Technology

What's Up With Apple: Lossless Music, Masks, 5-Year Outlook and More

The big news expected from Apple Inc. (NASDAQ: AAPL) this week is the introduction of new, lossless and high-resolution Apple Music tiers. In the context of music streaming, lossless/hi-res means that music files are not compressed at the time of recording or playback, or, if they are, the compression scheme does not lose any information. It’s complicated.

Apple’s announcement is rumored to be set for Tuesday. The company is calling the new lossless/high-res services HiFi. A new, third-generation of AirPods may be announced at the same time, although many Apple watchers expect the new AirPods to come later. An intrepid designer has even located a new logo for the service.

According to The Verge, the lossless tier will stream music at 24-bit/48kHz, up slightly from CD-quality of 16-bit/44.1kHz. The high-res lossless tier will stream at 24-bit/192kHz. A three-minute song on Apple Music now takes up about 6 megabytes of storage space. A lossless file will increase that storage requirement to 36 megabytes and the hi-res lossless file will consume 145 megabytes.

Last week’s announcement from the U.S. Centers for Disease Control and Prevention (CDC) that it was changing its mask guidelines took just about everyone by surprise. While many retailers (Walmart, Starbucks, Costco) have lifted their requirements that vaccinated customers wear masks to reduce the spread of COVID-19. Apple Stores, however, have not lifted the mask requirement. According to a report from Bloomberg, Apple is evaluating what measures the stores will take to protect customers and staff.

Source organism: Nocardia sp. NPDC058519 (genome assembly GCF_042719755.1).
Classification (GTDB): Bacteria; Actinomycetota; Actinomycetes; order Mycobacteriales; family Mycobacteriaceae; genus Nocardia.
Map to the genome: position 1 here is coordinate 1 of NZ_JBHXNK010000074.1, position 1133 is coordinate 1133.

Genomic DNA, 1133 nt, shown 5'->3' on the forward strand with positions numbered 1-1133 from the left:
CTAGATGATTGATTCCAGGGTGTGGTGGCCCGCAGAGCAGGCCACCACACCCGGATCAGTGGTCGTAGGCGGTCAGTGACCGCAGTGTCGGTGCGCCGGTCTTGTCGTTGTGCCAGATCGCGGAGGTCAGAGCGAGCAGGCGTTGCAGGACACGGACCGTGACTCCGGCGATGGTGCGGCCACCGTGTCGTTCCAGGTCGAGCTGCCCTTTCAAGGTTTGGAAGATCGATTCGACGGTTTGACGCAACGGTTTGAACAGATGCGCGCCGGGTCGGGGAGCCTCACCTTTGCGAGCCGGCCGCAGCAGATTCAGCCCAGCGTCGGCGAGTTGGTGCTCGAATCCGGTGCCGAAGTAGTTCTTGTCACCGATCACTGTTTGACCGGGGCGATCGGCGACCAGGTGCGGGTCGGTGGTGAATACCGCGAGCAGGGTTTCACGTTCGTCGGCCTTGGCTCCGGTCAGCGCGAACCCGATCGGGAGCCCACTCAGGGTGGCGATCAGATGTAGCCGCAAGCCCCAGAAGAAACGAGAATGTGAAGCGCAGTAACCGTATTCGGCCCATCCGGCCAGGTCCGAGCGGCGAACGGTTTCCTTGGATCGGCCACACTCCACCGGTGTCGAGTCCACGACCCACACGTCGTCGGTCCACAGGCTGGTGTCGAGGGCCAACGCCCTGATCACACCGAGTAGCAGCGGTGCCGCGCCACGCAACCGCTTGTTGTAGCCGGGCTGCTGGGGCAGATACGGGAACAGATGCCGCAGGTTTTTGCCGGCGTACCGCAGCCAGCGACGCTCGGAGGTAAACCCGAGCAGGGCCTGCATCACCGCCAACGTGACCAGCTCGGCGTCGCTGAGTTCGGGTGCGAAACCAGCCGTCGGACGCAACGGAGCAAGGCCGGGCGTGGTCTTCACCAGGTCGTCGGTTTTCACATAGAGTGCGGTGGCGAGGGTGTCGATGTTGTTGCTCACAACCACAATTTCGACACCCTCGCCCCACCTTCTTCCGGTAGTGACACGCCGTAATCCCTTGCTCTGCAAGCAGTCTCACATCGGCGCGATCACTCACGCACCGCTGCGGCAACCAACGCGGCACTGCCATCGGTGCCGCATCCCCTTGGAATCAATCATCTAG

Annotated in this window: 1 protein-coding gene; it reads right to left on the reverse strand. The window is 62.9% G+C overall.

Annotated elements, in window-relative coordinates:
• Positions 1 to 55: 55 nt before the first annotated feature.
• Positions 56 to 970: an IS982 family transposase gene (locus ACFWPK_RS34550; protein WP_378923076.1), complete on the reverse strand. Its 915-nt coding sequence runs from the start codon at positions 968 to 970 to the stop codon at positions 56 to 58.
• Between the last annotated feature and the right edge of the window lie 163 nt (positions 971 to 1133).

Apple CEO Tim Cook is expected to take the witness stand this week as the company defends itself against an Epic Games lawsuit alleging anti-competitive at the App Store. A former Federal Trade Commission (FTC) lawyer told the Wall Street Journal, “Tim Cook’s going to have to show that the reason they had these fees was not to maintain their dominance or squeeze money out of somebody, but rather, it was critical to maintaining a business and there’s nothing unfair about it.”

Apple’s Services revenue totaled $54 billion last year. Of that, analysts at Loup Ventures estimate that the App Store accounts for 35% to 40% ($18.9 to $21.6 billion): “If Apple is forced to cut its take rate in half from 30% to 15%, for example, the services segment would face about a 20% headwind.” That’s a revenue hit of around $10.8 billion.

Loup analysts Gene Munster and David Stokman have posted their outlook for Apple over the next five years. Among their reasons for a better-than-consensus outlook are an expansion of Apple’s hardware subscription offerings, new augmented and mixed reality (AR and MR) goggles that could debut as soon as this summer, and Apple Car. As Munster and Stockman note, “[T]he transportation opportunity is the best chance for Apple to step into a new growth curve.”

Finally, AppleInsider reports that a new survey found that 73% of respondents like the privacy changes Apple made in its iOS 14.5 update. The most popular feature was App Transparency Tracking, favored by more than a third of respondents. More than 60% said they planned to purchase AirTags.